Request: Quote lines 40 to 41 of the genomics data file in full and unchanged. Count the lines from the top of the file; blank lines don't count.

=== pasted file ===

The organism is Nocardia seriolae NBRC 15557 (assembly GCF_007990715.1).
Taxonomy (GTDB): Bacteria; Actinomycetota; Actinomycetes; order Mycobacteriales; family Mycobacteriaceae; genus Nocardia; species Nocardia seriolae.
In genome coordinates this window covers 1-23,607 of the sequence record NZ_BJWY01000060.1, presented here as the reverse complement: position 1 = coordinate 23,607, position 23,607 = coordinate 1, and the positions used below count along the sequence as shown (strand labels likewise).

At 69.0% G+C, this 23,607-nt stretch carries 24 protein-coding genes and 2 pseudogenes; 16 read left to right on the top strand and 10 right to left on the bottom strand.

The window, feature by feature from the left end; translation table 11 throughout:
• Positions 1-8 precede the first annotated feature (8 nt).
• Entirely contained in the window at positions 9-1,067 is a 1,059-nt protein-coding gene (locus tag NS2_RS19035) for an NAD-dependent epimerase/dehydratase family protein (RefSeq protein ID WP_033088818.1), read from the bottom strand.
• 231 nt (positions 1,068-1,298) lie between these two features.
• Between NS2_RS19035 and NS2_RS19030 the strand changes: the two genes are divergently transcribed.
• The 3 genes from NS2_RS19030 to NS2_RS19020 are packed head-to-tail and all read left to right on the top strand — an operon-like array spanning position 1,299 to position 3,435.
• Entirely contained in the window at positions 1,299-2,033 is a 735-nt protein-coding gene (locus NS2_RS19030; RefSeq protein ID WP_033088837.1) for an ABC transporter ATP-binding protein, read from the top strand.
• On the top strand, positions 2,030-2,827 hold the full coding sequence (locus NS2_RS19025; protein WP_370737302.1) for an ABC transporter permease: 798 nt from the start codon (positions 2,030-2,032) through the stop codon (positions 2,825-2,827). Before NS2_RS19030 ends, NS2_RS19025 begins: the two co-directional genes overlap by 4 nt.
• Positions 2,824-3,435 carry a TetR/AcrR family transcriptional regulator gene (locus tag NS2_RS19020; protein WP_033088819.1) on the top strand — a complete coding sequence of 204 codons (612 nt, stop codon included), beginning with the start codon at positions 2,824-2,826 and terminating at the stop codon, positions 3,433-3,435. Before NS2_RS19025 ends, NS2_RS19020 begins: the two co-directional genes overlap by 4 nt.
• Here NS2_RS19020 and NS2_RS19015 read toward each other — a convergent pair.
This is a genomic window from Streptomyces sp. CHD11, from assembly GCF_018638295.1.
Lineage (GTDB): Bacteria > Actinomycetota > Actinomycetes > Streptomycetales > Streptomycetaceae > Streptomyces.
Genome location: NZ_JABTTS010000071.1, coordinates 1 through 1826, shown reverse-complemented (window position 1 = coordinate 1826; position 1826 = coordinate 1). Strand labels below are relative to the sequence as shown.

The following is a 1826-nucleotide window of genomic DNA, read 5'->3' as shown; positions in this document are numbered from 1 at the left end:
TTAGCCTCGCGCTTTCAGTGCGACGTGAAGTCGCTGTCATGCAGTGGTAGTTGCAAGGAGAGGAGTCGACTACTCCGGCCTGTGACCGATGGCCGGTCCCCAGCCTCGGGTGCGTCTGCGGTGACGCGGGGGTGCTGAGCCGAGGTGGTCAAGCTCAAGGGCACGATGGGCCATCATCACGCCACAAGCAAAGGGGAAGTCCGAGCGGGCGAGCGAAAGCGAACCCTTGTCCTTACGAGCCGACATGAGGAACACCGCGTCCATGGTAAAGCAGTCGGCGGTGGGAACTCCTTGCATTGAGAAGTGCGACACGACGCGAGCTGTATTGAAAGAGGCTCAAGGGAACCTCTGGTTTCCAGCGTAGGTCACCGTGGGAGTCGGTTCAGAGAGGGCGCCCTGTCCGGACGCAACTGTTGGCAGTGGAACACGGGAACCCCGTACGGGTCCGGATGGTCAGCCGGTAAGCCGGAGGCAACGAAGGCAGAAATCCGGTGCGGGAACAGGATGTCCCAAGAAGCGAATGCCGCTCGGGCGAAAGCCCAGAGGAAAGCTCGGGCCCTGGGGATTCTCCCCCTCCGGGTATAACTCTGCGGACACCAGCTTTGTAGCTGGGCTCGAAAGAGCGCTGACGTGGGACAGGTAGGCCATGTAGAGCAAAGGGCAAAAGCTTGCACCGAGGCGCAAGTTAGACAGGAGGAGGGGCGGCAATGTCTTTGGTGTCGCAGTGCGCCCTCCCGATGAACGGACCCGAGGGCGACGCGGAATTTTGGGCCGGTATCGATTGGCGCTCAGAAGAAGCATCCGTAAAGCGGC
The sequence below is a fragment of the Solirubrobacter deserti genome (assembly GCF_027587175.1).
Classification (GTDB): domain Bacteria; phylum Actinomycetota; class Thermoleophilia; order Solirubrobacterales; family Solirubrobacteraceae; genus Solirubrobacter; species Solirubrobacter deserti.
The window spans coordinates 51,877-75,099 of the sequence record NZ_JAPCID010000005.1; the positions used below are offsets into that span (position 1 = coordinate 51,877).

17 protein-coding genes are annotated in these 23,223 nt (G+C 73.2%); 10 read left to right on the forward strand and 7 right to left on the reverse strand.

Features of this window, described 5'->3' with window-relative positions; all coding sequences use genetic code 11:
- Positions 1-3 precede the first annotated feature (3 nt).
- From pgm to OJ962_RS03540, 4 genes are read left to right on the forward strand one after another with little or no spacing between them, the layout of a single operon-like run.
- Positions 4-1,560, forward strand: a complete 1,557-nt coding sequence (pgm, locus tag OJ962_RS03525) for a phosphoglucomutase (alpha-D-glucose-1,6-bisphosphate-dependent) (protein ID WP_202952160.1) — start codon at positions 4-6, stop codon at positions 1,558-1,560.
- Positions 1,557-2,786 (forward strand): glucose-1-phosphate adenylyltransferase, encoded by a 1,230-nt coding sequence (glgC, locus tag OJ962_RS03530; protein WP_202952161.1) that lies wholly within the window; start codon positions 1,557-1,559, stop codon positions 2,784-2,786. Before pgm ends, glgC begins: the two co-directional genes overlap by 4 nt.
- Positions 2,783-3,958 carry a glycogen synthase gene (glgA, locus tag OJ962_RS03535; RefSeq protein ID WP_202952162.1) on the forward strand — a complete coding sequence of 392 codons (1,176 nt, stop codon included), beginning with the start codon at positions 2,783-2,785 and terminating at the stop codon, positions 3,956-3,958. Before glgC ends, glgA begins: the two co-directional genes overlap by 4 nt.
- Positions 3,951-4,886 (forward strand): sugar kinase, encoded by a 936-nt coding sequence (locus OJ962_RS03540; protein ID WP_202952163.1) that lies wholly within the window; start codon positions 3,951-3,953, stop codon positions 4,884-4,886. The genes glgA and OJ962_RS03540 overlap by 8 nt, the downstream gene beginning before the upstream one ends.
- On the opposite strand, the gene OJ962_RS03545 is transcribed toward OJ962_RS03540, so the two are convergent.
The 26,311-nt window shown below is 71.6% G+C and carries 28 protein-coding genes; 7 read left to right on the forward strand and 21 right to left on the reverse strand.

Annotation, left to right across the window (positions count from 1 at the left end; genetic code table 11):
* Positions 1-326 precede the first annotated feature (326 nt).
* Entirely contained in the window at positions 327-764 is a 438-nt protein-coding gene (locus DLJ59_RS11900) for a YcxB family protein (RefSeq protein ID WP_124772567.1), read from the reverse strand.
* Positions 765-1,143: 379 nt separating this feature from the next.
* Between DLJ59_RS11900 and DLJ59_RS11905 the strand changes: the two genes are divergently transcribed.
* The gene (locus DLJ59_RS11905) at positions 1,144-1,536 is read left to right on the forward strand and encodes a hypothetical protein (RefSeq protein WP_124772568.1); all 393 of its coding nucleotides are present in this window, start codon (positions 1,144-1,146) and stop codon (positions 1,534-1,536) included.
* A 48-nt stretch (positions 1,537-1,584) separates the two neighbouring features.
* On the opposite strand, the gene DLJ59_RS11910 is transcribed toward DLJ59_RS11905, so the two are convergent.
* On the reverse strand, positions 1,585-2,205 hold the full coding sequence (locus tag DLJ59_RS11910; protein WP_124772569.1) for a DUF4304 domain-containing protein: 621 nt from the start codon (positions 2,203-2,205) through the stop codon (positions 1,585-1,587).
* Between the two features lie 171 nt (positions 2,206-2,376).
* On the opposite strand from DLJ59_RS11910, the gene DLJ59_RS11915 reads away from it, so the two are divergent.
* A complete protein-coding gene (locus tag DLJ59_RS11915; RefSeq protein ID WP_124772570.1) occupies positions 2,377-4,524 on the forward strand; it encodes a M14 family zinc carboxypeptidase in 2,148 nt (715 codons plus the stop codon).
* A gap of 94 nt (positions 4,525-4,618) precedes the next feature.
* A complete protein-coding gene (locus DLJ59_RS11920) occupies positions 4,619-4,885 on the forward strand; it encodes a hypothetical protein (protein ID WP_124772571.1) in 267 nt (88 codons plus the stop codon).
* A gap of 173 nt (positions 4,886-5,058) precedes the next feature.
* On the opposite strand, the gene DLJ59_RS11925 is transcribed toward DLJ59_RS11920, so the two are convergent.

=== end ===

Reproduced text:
* On the opposite strand, the gene DLJ59_RS11910 is transcribed toward DLJ59_RS11905, so the two are convergent.
* On the reverse strand, positions 1,585-2,205 hold the full coding sequence (locus tag DLJ59_RS11910; protein WP_124772569.1) for a DUF4304 domain-containing protein: 621 nt from the start codon (positions 2,203-2,205) through the stop codon (positions 1,585-1,587).